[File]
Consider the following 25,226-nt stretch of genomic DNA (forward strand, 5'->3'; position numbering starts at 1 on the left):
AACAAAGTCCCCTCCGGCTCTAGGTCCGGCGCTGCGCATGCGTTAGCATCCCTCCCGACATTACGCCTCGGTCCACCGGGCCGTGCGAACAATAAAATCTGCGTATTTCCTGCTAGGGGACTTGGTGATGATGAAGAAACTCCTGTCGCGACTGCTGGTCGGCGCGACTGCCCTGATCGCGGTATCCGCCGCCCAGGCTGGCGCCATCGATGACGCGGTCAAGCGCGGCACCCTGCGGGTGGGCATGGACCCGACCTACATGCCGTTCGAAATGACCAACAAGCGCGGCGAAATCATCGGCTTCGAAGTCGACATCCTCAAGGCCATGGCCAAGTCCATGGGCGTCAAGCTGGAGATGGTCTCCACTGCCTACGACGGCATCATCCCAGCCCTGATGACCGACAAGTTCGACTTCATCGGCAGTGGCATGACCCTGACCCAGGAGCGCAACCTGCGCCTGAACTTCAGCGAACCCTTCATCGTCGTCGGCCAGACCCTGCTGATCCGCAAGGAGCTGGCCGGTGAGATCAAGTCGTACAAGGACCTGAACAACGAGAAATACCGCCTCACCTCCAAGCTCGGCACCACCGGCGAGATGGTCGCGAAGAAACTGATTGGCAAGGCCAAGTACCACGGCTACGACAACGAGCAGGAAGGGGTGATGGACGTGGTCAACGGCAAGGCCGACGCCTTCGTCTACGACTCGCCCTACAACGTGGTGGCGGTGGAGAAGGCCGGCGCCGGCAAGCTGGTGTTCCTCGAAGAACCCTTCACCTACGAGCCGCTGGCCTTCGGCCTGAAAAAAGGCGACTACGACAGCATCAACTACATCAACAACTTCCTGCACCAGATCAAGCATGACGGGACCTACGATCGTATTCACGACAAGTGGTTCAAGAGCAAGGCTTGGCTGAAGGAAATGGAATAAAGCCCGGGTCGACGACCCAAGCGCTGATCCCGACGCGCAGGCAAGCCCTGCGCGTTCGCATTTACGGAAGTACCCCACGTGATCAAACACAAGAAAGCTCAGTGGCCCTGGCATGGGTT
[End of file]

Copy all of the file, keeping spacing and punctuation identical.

Consider the following 25,226-nt stretch of genomic DNA (forward strand, 5'->3'; position numbering starts at 1 on the left):
AACAAAGTCCCCTCCGGCTCTAGGTCCGGCGCTGCGCATGCGTTAGCATCCCTCCCGACATTACGCCTCGGTCCACCGGGCCGTGCGAACAATAAAATCTGCGTATTTCCTGCTAGGGGACTTGGTGATGATGAAGAAACTCCTGTCGCGACTGCTGGTCGGCGCGACTGCCCTGATCGCGGTATCCGCCGCCCAGGCTGGCGCCATCGATGACGCGGTCAAGCGCGGCACCCTGCGGGTGGGCATGGACCCGACCTACATGCCGTTCGAAATGACCAACAAGCGCGGCGAAATCATCGGCTTCGAAGTCGACATCCTCAAGGCCATGGCCAAGTCCATGGGCGTCAAGCTGGAGATGGTCTCCACTGCCTACGACGGCATCATCCCAGCCCTGATGACCGACAAGTTCGACTTCATCGGCAGTGGCATGACCCTGACCCAGGAGCGCAACCTGCGCCTGAACTTCAGCGAACCCTTCATCGTCGTCGGCCAGACCCTGCTGATCCGCAAGGAGCTGGCCGGTGAGATCAAGTCGTACAAGGACCTGAACAACGAGAAATACCGCCTCACCTCCAAGCTCGGCACCACCGGCGAGATGGTCGCGAAGAAACTGATTGGCAAGGCCAAGTACCACGGCTACGACAACGAGCAGGAAGGGGTGATGGACGTGGTCAACGGCAAGGCCGACGCCTTCGTCTACGACTCGCCCTACAACGTGGTGGCGGTGGAGAAGGCCGGCGCCGGCAAGCTGGTGTTCCTCGAAGAACCCTTCACCTACGAGCCGCTGGCCTTCGGCCTGAAAAAAGGCGACTACGACAGCATCAACTACATCAACAACTTCCTGCACCAGATCAAGCATGACGGGACCTACGATCGTATTCACGACAAGTGGTTCAAGAGCAAGGCTTGGCTGAAGGAAATGGAATAAAGCCCGGGTCGACGACCCAAGCGCTGATCCCGACGCGCAGGCAAGCCCTGCGCGTTCGCATTTACGGAAGTACCCCACGTGATCAAACACAAGAAAGCTCAGTGGCCCTGGCATGGGTT